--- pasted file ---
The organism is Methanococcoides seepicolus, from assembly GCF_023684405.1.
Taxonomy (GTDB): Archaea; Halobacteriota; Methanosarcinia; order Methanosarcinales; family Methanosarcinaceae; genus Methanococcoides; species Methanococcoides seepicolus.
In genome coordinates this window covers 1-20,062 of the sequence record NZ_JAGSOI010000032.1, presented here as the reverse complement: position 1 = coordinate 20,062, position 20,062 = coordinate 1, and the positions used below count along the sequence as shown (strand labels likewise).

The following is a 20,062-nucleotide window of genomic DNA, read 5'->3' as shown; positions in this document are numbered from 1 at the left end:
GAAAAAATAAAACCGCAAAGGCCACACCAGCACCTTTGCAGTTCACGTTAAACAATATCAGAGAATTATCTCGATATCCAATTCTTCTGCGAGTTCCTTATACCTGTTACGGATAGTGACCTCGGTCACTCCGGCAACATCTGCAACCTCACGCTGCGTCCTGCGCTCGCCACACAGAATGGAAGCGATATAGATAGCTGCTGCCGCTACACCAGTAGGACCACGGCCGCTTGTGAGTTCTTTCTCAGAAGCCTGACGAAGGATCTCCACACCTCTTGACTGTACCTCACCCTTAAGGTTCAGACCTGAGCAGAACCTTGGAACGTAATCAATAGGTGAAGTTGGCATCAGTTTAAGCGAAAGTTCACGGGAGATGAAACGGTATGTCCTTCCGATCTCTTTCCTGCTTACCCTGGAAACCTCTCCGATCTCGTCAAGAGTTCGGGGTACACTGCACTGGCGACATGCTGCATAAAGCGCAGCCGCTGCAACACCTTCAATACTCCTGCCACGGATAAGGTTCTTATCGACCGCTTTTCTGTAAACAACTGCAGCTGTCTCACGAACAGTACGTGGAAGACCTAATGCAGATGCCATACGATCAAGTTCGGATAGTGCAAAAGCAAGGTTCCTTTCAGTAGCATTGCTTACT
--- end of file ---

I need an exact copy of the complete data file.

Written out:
The organism is Methanococcoides seepicolus, from assembly GCF_023684405.1.
Taxonomy (GTDB): Archaea; Halobacteriota; Methanosarcinia; order Methanosarcinales; family Methanosarcinaceae; genus Methanococcoides; species Methanococcoides seepicolus.
In genome coordinates this window covers 1-20,062 of the sequence record NZ_JAGSOI010000032.1, presented here as the reverse complement: position 1 = coordinate 20,062, position 20,062 = coordinate 1, and the positions used below count along the sequence as shown (strand labels likewise).

The following is a 20,062-nucleotide window of genomic DNA, read 5'->3' as shown; positions in this document are numbered from 1 at the left end:
GAAAAAATAAAACCGCAAAGGCCACACCAGCACCTTTGCAGTTCACGTTAAACAATATCAGAGAATTATCTCGATATCCAATTCTTCTGCGAGTTCCTTATACCTGTTACGGATAGTGACCTCGGTCACTCCGGCAACATCTGCAACCTCACGCTGCGTCCTGCGCTCGCCACACAGAATGGAAGCGATATAGATAGCTGCTGCCGCTACACCAGTAGGACCACGGCCGCTTGTGAGTTCTTTCTCAGAAGCCTGACGAAGGATCTCCACACCTCTTGACTGTACCTCACCCTTAAGGTTCAGACCTGAGCAGAACCTTGGAACGTAATCAATAGGTGAAGTTGGCATCAGTTTAAGCGAAAGTTCACGGGAGATGAAACGGTATGTCCTTCCGATCTCTTTCCTGCTTACCCTGGAAACCTCTCCGATCTCGTCAAGAGTTCGGGGTACACTGCACTGGCGACATGCTGCATAAAGCGCAGCCGCTGCAACACCTTCAATACTCCTGCCACGGATAAGGTTCTTATCGACCGCTTTTCTGTAAACAACTGCAGCTGTCTCACGAACAGTACGTGGAAGACCTAATGCAGATGCCATACGATCAAGTTCGGATAGTGCAAAAGCAAGGTTCCTTTCAGTAGCATTGCTTACT